A Pragmatic Study of Identity Representation in American Political Speeches

Authors

  • Baidaa Hasan Nashmi
  • Wafaa Sahib Mehdi

DOI:

https://doi.org/10.36231/coedw.v33i1.1560

Keywords:

American politics, identity, political speeches, pragmatic strategies

Abstract

Identity is an influential and flexible concept in social sciences and political studies. The basic sense of identity is looking for uniqueness. In one sense, it is a sign of identification with those we assume they are similar to us or at least in some significant ways they are so. Globalization, migration, modern technologies, media and political conflicts are argued to have a crucial effect on identity representation in terms of the political perspectives specifically in the United States of America. This paper endeavors to investigate how American politicians represent their identities in speeches delivered in different periods of time namely from 2015 to 2018 in terms of the pragmatic paradigm. Three randomly selected speeches by famous American politicians are chosen for the analysis. This paper aims to answer these questions: What are the possible types of identity that are represented in the American political speeches? What are the pragmatic phenomena utilized to manifest identity in the contexts under investigation? Which pragmatic strategies are highly made use of in representing identity in the contexts under scrutiny? Data analysis shows that different types of identity representations appear in the data like the national and political identity, among others. Speech acts, reference, impoliteness and maxim breaching are the pragmatic phenomena that are utilized in the manifestation of identity in the American political speeches. The first two are the most utilized ones among the other pragmatic theories.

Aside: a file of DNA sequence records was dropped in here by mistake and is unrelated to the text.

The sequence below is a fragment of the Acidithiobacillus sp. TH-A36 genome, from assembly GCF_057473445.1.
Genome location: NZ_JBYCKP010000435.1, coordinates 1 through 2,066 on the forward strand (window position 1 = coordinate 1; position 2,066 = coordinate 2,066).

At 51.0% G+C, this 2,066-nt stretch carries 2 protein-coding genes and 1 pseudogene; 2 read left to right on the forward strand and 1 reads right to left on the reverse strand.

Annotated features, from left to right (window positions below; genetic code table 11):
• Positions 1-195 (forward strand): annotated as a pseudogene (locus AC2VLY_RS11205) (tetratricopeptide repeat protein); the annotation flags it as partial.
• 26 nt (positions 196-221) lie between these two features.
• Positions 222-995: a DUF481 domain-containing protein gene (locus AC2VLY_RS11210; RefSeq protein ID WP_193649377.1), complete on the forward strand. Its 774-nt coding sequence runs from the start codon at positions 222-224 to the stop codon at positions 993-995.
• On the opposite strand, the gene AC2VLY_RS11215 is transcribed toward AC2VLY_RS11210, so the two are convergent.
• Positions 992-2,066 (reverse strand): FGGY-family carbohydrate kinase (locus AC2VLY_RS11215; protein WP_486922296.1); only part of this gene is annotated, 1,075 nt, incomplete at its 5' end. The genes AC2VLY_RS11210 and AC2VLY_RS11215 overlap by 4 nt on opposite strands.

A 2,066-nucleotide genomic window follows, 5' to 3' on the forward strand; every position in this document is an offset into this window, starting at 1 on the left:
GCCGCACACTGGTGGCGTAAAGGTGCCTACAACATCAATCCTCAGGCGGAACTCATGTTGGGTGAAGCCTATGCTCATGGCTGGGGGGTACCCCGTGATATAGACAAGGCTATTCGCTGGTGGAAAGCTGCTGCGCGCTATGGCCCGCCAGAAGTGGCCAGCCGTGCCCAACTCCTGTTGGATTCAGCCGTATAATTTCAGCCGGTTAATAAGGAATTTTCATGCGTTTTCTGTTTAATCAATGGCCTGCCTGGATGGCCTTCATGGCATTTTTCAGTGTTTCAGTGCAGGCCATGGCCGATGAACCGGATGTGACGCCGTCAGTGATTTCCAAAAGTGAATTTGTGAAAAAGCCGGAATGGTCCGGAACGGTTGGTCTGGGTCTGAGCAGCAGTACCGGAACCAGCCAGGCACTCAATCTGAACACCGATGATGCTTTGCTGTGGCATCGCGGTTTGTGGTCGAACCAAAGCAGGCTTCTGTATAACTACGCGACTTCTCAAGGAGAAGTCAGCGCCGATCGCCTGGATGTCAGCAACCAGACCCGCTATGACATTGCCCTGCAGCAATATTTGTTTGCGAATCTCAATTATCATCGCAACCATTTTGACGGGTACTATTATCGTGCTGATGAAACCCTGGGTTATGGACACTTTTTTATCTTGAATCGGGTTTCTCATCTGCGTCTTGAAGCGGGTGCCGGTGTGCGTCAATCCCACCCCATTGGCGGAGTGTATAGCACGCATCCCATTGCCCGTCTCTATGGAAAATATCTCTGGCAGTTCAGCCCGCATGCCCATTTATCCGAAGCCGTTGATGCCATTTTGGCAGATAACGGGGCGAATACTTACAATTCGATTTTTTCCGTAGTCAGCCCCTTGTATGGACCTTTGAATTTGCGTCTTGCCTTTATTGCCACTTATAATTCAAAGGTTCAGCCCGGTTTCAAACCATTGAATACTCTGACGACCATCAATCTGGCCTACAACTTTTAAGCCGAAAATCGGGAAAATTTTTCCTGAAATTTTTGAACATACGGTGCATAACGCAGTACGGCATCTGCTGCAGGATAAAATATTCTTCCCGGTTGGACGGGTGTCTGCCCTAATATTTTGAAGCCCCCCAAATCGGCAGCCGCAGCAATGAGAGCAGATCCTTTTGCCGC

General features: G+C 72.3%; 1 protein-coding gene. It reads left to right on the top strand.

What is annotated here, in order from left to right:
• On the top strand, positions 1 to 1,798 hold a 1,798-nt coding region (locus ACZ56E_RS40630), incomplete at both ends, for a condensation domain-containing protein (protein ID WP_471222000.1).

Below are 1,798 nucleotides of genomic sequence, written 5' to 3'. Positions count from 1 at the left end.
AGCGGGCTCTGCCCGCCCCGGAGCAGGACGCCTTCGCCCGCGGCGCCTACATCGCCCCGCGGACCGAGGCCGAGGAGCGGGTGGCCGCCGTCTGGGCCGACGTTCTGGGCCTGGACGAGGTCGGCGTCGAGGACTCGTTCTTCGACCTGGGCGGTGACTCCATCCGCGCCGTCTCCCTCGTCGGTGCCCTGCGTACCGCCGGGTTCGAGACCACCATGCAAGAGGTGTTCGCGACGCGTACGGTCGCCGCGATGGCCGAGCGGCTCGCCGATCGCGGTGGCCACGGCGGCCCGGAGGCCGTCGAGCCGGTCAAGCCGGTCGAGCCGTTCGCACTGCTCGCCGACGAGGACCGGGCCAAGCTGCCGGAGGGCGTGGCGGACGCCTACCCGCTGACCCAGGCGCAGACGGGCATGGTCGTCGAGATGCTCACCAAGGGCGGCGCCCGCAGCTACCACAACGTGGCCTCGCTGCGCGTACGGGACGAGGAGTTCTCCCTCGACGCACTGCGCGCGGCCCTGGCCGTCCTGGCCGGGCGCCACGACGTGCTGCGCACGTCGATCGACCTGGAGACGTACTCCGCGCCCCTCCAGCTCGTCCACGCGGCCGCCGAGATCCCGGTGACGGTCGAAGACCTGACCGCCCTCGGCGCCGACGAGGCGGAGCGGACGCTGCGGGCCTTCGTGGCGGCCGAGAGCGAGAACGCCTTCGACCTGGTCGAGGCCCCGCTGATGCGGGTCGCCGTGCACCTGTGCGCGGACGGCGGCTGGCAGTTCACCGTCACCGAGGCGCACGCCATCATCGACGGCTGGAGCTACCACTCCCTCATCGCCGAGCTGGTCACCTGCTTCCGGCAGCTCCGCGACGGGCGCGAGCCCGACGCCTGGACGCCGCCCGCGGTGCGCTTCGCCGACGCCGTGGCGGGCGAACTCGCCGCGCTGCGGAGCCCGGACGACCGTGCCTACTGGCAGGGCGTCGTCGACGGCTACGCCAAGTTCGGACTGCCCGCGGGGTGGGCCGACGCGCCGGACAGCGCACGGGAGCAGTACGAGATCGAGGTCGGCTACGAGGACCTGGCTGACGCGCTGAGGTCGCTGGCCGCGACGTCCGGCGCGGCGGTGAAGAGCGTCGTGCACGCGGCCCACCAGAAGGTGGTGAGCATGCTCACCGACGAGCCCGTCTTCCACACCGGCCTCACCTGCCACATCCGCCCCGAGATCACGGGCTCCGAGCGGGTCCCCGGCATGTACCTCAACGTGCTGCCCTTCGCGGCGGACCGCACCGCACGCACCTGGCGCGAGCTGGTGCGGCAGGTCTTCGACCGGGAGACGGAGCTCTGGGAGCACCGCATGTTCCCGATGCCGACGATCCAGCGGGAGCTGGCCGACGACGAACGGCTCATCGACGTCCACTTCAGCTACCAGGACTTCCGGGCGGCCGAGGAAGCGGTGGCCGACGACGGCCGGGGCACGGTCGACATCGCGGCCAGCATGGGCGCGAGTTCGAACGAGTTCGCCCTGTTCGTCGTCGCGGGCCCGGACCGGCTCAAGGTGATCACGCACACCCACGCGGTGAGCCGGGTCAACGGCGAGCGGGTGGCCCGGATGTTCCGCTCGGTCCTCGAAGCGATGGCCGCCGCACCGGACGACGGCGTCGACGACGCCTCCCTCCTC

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Published

2022-03-31

How to Cite

Nashmi, B. H., and W. S. . Mehdi. “A Pragmatic Study of Identity Representation in American Political Speeches”. Journal of the College of Education for Women, vol. 33, no. 1, Mar. 2022, pp. 16-32, doi:10.36231/coedw.v33i1.1560.

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Articles